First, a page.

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49ers 90-in-90: DL Solomon Thomas

Breaking down the 90 players on the 49ers offseason roster in 90 posts (over 90 or so days). Today is defensive lineman Solomon Thomas.

NFL: San Francisco 49ers at Chicago Bears Dennis Wierzbicki-USA TODAY Sports

The pre-draft evaluation on Solomon Thomas pegged him as an excellent run defender that needed to develop his pass rush skills. At best, he was the second coming of Michael Bennett; a penetrating one-gap force that teams could deploy across the defensive line depending on the situation. At worst? He’d end up a man without a country — too small for the interior, and too limited to be a force on the edge.

At Stanford Thomas excelled along the interior. He played, by his estimate, between the tackles about 85% of the time. Yet when he arrived in Santa Clara for training camp the 49ers played Thomas almost exclusively on the edge. The preseason trend continued through 2017 with Thomas playing 70% of his snaps on the edge.

Despite a new full-time position, Thomas still put together a strong season as a run defender. Solly routinely abused tight ends in the run game. His 21 run stops were good enough for 9th amongst 4-3 defensive ends. His 7.7 run stop percentage was actually better than Michael Bennett (7.3%).

But the 3rd overall pick brings with it a certain degree of expectation. And the weight of those expectations magnified Thomas’ ineffectiveness at getting after the quarterback. Six rookies finished the season with more sacks than Thomas. If you extend the pass rushing lens to pressures, hits, and sacks Thomas still put together an underwhelming 2017. His pass rushing productivity ranked him 36th our of 39 4-3 defensive ends.

Basic info

Age: 22
Experience: 1 accrued season
Height: 6’3”
Weight: 273 lbs.

Cap Status

Thomas signed a four-year rookie deal worth $28.1 million. The deal was fully guaranteed due to his draft status. His 2018 cap number is $6.4 million.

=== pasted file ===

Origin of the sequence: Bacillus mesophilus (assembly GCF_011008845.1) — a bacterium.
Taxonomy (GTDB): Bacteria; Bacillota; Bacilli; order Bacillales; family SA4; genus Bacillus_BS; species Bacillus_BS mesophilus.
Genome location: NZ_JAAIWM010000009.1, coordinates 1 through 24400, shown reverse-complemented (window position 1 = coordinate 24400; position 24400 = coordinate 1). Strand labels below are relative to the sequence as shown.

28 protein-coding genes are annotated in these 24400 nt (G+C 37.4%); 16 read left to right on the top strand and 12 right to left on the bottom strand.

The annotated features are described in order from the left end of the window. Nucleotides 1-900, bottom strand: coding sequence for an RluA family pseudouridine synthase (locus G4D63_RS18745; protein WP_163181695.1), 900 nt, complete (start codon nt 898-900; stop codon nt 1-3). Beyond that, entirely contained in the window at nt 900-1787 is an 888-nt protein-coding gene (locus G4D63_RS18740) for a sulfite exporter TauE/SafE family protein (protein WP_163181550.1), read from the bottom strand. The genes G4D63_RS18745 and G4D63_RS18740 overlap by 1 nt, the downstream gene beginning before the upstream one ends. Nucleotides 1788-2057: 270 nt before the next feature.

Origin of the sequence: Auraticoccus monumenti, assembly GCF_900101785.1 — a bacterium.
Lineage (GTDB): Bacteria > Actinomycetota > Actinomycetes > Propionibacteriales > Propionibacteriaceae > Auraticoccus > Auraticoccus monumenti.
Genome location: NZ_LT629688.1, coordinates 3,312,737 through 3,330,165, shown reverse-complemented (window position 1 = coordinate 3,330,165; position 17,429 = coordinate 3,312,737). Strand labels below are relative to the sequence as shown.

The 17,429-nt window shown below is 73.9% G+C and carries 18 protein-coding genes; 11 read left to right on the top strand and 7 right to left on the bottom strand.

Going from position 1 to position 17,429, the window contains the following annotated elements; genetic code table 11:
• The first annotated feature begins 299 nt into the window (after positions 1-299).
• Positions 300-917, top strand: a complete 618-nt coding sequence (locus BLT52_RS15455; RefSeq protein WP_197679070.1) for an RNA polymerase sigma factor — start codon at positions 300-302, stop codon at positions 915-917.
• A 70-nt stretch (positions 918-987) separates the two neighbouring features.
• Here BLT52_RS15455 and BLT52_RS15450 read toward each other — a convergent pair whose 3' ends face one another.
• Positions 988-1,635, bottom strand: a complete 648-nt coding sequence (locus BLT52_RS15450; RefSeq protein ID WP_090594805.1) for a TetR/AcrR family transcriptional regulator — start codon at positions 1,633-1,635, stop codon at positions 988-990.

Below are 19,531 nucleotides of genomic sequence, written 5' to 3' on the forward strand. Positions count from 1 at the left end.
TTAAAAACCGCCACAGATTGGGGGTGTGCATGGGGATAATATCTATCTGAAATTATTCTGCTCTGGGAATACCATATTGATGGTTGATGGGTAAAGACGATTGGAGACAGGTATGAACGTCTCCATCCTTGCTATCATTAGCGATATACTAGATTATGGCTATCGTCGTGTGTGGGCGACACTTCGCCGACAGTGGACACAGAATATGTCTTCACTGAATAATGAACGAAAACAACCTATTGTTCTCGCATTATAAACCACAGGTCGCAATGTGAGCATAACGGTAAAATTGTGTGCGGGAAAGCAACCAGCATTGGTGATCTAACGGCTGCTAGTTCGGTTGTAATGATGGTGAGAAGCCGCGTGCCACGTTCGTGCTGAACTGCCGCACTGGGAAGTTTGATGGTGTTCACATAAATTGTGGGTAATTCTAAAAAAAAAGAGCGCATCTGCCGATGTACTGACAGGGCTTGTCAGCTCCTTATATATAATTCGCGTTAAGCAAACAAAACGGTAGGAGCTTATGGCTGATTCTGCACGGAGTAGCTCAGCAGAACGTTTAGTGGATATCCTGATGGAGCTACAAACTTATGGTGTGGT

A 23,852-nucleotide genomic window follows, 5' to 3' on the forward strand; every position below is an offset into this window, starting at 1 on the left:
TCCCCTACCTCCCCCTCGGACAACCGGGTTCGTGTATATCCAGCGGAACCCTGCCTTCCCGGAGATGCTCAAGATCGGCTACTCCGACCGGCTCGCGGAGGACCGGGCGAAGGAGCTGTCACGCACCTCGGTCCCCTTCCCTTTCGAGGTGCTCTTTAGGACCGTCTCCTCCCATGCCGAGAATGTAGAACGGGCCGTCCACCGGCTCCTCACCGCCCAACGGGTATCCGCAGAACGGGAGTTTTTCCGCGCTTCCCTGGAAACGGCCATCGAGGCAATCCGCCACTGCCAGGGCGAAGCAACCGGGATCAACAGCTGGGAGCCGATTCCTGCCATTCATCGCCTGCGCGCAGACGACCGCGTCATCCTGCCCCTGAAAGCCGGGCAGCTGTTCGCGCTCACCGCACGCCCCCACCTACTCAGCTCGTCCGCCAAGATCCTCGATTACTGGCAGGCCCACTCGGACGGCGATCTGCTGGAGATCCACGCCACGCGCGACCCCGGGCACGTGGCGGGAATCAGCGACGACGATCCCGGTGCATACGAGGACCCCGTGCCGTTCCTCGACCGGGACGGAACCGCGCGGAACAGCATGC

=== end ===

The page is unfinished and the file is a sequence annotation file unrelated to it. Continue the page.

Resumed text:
Why he might improve in 2018

The 49ers are finally coming to their senses and playing Thomas at weak side defensive end, a more natural position for someone with his athletic profile. Playing on the weak side means Thomas will see fewer double teams in the run game, allowing his fantastic run stopping ability to shine in more one-on-one situations. The team also seems to recognize that moving Thomas inside to rush the passer will also get the most out of the first round pick. If Thomas also sees an increase in pass snaps from the interior, as Saleh intimated at the end of last season, Thomas could unlock the pass-rushing ability that saw him earn the 6th highest pass rushing grade among FBS defensive tackles in 2016.

Why he might regress in 2018

A regression for Thomas, given his rookie season, would be a surprise. He started with a limited camp and learned a new position all while adjusting to the speed of the NFL. Even if regression isn’t likely the true worry is that his development curve remains flat. While yes, he is a great run defender, teams don’t succeed by drafting run defenders with the 3rd overall pick. He needs to develop into something more to make the pick worthwhile.

Developing a pass rush is not unheard of. And at the same time it’s not easy. If Thomas is not able to turn the proverbial and literal corner as a pass rusher even after the position switch it would be a major disappointment.

Odds of making the roster

While “making the roster” is the core question of this series, the real question with Thomas is whether he’ll live up to the billing of a 3rd overall pick. I think the position switch coupled with a near of NFL experience has Thomas primed for a breakout year.